•  
    Amazon Customer 09-12-17 Member Since 2017
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    "good story .. "

    leaves you wanting more, takes you to the point of hope and leaves you to answer what if's

    0 of 0 people found this review helpful
  •  
    J. Stack Chicago 07-13-17
    J. Stack Chicago 07-13-17
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    "Simply awful"

    I've never been more annoyed listening to hours of sap. If it weren't my only book on a car trip I would've ended my suffering much earlier. Turns out actively hating the story and characters is a great way to stay awake on the road.

    0 of 0 people found this review helpful
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    Kurtis Jay Nyman 07-12-17 Member Since 2017
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    "good writing, not my type of book"

    well written book that is very thought provoking. but not my preferred storyline. worth a read but not amazing.

    0 of 0 people found this review helpful
  •  
    A. Dean U.S Army 07-09-17
    A. Dean U.S Army 07-09-17
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    "Excellent book! "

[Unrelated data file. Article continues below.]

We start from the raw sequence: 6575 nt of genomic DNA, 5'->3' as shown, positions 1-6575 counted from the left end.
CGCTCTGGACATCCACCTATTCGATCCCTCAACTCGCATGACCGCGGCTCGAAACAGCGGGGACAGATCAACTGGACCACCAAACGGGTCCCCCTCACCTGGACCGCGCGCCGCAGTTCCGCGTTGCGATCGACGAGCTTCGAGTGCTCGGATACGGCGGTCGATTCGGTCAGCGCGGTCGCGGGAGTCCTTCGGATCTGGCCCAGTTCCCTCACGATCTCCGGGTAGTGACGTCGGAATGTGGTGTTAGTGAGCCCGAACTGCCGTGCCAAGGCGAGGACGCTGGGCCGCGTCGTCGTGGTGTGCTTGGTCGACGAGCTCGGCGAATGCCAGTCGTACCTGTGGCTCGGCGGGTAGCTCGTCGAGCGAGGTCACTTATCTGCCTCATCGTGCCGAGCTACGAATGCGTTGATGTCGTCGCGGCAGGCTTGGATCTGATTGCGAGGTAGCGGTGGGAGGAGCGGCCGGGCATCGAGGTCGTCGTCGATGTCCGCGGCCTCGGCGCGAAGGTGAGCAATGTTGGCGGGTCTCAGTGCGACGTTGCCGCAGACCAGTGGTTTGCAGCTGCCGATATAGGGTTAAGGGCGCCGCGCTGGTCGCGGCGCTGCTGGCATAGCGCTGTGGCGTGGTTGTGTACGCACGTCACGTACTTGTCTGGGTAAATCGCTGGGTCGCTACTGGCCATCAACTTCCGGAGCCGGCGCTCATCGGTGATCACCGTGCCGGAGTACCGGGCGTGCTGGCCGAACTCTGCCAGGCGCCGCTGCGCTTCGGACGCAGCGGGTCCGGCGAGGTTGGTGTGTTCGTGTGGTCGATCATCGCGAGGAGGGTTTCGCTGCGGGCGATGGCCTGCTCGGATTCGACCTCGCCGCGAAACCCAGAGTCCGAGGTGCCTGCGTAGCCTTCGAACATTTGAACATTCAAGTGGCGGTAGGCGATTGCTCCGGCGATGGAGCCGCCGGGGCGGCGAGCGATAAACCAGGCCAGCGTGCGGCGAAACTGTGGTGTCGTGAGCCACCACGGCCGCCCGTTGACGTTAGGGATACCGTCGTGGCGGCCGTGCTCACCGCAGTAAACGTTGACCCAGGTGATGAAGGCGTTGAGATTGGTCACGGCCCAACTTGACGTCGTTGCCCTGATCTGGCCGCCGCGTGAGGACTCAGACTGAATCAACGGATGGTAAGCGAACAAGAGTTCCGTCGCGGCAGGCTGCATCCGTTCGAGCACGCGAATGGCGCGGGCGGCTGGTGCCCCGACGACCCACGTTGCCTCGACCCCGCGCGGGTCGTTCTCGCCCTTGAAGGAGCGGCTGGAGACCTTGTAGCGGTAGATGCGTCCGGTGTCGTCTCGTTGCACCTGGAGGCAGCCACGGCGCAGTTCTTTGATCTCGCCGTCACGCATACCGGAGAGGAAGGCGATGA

So I heard about this book or stumbled upon this book randomly about 4 years ago, with my busy lifestyle just never got around to finishing it. Having it on audio has been a wonderful expierience. I truly enjoyed the narrative and different voices for characters. So glad I finally finished it. Great Book! one of my favorites.

    0 of 0 people found this review helpful
  •  
    Darren A Smith 06-27-17 Member Since 2012
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    "My favorite fiction book of all time"

    Everything you want in a book to escape reality for a while. The story and details take you right there

    0 of 0 people found this review helpful
  •  
    gekogekogeko 05-18-17
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    "Five stars for the first half, zero for the second"

    This could have been such a good book. The setup of the post apocalyptic world, characters and challenges had me glued to the speakers. But then, the second half completely fell apart. It becomes a slow moving, angsty yarn that spends far too much time dwelling on sex scenes more awkward than high school dates. Like, seriously, three hours of buildup. Those sections could have been cut completely.

    My suggestion: listen to part one and then fast forward to the second to last chapter.

    0 of 0 people found this review helpful
  •  
    Chip Auger San Diego CA 05-16-17